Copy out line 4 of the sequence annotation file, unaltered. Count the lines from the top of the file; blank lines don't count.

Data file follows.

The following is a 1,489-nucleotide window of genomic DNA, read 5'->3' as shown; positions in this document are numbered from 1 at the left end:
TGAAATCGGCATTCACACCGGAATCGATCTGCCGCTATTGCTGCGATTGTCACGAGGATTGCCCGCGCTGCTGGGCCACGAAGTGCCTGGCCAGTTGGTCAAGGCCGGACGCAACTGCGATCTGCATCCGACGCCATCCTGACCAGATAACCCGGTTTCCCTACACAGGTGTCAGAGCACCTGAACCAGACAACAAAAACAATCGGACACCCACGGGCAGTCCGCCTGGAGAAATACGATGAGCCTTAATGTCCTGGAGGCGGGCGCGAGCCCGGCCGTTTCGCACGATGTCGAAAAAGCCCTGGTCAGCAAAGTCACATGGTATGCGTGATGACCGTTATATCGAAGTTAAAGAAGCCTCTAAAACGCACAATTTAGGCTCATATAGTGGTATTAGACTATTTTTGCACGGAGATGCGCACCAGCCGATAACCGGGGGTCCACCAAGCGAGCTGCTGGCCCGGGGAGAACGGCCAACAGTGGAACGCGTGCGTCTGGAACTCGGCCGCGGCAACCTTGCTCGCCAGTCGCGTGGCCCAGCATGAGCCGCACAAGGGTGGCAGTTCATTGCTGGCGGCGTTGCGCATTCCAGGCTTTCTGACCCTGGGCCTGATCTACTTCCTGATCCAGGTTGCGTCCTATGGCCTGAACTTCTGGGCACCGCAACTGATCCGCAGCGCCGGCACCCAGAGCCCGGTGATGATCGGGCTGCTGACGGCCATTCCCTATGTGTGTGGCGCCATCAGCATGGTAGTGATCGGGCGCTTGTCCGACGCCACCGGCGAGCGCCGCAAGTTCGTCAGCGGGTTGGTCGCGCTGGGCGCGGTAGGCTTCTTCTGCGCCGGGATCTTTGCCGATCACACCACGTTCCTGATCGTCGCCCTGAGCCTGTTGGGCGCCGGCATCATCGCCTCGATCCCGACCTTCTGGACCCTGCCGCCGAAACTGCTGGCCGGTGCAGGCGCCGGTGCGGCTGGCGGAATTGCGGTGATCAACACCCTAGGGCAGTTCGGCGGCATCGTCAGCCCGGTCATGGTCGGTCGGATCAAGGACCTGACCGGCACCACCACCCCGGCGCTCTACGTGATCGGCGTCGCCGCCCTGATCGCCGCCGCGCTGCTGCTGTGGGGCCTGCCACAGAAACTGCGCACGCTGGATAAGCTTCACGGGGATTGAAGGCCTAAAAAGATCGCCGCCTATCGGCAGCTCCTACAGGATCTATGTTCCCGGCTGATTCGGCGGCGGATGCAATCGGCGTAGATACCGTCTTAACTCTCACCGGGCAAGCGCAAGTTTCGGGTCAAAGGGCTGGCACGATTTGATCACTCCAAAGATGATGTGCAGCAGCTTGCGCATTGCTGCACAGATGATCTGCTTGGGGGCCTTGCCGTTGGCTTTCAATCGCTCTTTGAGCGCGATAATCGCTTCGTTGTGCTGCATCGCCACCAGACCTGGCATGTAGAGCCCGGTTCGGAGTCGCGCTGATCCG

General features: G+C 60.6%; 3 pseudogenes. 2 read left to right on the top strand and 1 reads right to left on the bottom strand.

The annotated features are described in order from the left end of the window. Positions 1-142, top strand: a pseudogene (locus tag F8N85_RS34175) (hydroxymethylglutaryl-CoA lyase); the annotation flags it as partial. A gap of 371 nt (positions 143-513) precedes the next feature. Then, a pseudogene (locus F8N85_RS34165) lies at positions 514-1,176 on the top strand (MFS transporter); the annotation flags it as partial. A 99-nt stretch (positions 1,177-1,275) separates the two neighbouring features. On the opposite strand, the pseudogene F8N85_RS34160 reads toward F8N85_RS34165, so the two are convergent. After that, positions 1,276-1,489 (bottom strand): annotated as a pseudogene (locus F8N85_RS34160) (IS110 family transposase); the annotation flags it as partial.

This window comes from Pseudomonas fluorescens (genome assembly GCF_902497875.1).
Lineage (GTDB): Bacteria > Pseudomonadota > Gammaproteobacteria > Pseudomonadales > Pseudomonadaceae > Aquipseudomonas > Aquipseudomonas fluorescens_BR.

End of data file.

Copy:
The annotated features are described in order from the left end of the window. Positions 1-142, top strand: a pseudogene (locus tag F8N85_RS34175) (hydroxymethylglutaryl-CoA lyase); the annotation flags it as partial. A gap of 371 nt (positions 143-513) precedes the next feature. Then, a pseudogene (locus F8N85_RS34165) lies at positions 514-1,176 on the top strand (MFS transporter); the annotation flags it as partial. A 99-nt stretch (positions 1,177-1,275) separates the two neighbouring features. On the opposite strand, the pseudogene F8N85_RS34160 reads toward F8N85_RS34165, so the two are convergent. After that, positions 1,276-1,489 (bottom strand): annotated as a pseudogene (locus F8N85_RS34160) (IS110 family transposase); the annotation flags it as partial.